Stone, E. A. & Ayroles, J. F. Modulated modularity clustering as an exploratory tool for functional genomic inference. PLoS Genet. 5, e1000479 (2009).

http://journals.plos.org/plosgenetics/article?id=10.1371/journal.pgen.1000479

Burrows-Wheeler Aligner (BWA)

July 2009

I will align the sequence reads to the D. melanogaster reference genome using Burrows-Wheeler Aligner (BWA, version 0.6.2).

The enormous amount of short reads generated by the new DNA sequencing technologies call for the development of fast and accurate read alignment programs. A first generation of hash table-based methods has been developed, including MAQ, which is accurate, feature rich and fast enough to align short reads from a single individual. However, MAQ does not support gapped alignment for single-end reads, which makes it unsuitable for alignment of longer reads where indels may occur frequently. The speed of MAQ is also a concern when the alignment is scaled up to the resequencing of hundreds of individuals.We implemented Burrows-Wheeler Alignment tool (BWA), a new read alignment package that is based on backward search with Burrows-Wheeler Transform (BWT), to efficiently align short sequencing reads against a large reference sequence such as the human genome, allowing mismatches and gaps. BWA supports both base space reads, e.g. from Illumina sequencing machines, and color space reads from AB SOLiD machines. Evaluations on both simulated and real data suggest that BWA is approximately 10-20x faster than MAQ, while achieving similar accuracy. In addition, BWA outputs alignment in the new standard SAM (Sequence Alignment/Map) format. Variant calling and other downstream analyses after the alignment can be achieved with the open source SAMtools software package.http://maq.sourceforge.net.

Li, H. & Durbin, R. Fast and accurate short read alignment with Burrows-Wheeler transform. Bioinformatics 25, 1754–1760 (2009).

http://www.ncbi.nlm.nih.gov/pmc/articles/PMC2705234/

TopHat and Cufflinks

March 2012

the remaining reads will be aligned to the D. melanogaster reference transcriptome and genome using the Tuxedo suite pipeline.

Recent advances in high-throughput cDNA sequencing (RNA-seq) can reveal new genes and splice variants and quantify expression genome-wide in a single assay. The volume and complexity of data from RNA-seq experiments necessitate scalable, fast and mathematically principled analysis software. TopHat and Cufflinks are free, open-source software tools for gene discovery and comprehensive expression analysis of high-throughput mRNA sequencing (RNA-seq) data. Together, they allow biologists to identify new genes and new splice variants of known ones, as well as compare gene and transcript expression under two or more conditions. This protocol describes in detail how to use TopHat and Cufflinks to perform such analyses. It also covers several accessory tools and utilities that aid in managing data, including CummeRbund, a tool for visualizing RNA-seq analysis results. Although the procedure assumes basic informatics skills, these tools assume little to no background with RNA-seq analysis and are meant for novices and experts alike. The protocol begins with raw sequencing reads and produces a transcriptome assembly, lists of differentially expressed and regulated genes and transcripts, and publication-quality visualizations of analysis results. The protocol's execution time depends on the volume of transcriptome sequencing data and available computing resources but takes less than 1 d of computer time for typical experiments and ∼1 h of hands-on time.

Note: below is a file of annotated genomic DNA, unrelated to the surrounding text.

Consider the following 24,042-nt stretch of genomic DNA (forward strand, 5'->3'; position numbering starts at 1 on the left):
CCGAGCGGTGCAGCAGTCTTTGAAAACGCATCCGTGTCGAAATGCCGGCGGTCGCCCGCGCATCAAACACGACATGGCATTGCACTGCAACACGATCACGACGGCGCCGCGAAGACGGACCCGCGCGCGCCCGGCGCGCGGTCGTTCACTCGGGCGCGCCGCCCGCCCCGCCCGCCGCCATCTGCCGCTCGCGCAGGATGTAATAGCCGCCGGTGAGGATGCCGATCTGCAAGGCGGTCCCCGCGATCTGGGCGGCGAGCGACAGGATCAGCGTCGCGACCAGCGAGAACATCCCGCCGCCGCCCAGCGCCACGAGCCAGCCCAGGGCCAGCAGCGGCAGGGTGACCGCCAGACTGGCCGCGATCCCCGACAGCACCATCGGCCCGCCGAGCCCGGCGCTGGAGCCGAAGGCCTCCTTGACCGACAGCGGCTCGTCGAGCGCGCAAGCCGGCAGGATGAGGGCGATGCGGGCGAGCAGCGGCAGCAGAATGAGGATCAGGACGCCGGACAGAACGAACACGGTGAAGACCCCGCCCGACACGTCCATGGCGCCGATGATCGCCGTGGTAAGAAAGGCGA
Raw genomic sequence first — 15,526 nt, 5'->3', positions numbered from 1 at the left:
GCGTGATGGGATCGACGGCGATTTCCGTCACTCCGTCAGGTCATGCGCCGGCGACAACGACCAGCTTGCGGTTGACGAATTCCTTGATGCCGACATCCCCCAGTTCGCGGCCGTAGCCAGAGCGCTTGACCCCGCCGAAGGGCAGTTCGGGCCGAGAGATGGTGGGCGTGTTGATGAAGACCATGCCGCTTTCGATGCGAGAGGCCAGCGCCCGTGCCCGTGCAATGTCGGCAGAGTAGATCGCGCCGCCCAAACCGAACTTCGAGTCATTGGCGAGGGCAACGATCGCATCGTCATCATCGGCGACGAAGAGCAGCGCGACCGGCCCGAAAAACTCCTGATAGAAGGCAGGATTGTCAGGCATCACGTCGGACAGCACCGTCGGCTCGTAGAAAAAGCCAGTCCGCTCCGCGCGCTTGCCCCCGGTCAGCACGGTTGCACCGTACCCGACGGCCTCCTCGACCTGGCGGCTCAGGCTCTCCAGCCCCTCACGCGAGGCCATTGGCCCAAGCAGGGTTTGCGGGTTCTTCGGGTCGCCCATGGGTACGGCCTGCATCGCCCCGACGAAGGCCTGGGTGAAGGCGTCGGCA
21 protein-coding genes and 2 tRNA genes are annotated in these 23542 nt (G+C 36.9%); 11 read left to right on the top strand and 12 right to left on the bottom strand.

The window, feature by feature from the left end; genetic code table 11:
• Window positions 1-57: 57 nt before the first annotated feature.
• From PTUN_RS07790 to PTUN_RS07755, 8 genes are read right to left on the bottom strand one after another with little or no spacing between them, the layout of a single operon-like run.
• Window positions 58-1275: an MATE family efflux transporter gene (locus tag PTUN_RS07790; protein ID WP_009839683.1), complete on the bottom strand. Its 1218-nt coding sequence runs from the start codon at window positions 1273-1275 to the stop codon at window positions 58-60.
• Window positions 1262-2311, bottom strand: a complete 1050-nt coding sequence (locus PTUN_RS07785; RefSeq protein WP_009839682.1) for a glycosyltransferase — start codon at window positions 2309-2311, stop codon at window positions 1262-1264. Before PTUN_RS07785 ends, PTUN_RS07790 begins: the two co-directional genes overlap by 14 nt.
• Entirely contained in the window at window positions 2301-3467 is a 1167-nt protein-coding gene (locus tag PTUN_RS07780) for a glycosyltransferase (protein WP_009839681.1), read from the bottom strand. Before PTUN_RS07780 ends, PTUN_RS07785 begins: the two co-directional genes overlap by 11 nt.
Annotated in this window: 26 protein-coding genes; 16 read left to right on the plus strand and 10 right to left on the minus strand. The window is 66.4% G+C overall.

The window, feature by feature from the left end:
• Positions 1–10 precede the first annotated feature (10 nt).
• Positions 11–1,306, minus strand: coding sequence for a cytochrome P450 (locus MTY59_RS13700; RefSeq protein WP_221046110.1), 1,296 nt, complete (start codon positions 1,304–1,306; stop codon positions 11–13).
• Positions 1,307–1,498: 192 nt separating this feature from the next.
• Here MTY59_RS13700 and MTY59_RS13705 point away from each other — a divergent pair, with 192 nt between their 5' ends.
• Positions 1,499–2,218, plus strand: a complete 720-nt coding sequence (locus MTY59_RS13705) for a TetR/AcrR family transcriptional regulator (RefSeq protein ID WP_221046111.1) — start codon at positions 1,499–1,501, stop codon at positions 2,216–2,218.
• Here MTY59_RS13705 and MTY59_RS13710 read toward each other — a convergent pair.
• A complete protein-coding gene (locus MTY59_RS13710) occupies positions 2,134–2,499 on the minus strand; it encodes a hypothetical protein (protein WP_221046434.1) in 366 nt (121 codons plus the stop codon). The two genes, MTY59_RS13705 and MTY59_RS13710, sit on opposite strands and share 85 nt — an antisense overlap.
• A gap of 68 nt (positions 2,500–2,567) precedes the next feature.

Trapnell, C. et al. Differential gene and transcript expression analysis of RNA-seq experiments with TopHat and Cufflinks. Nat. Protoc. 7, 562–78 (2012).

http://www.ncbi.nlm.nih.gov/pmc/articles/PMC3334321/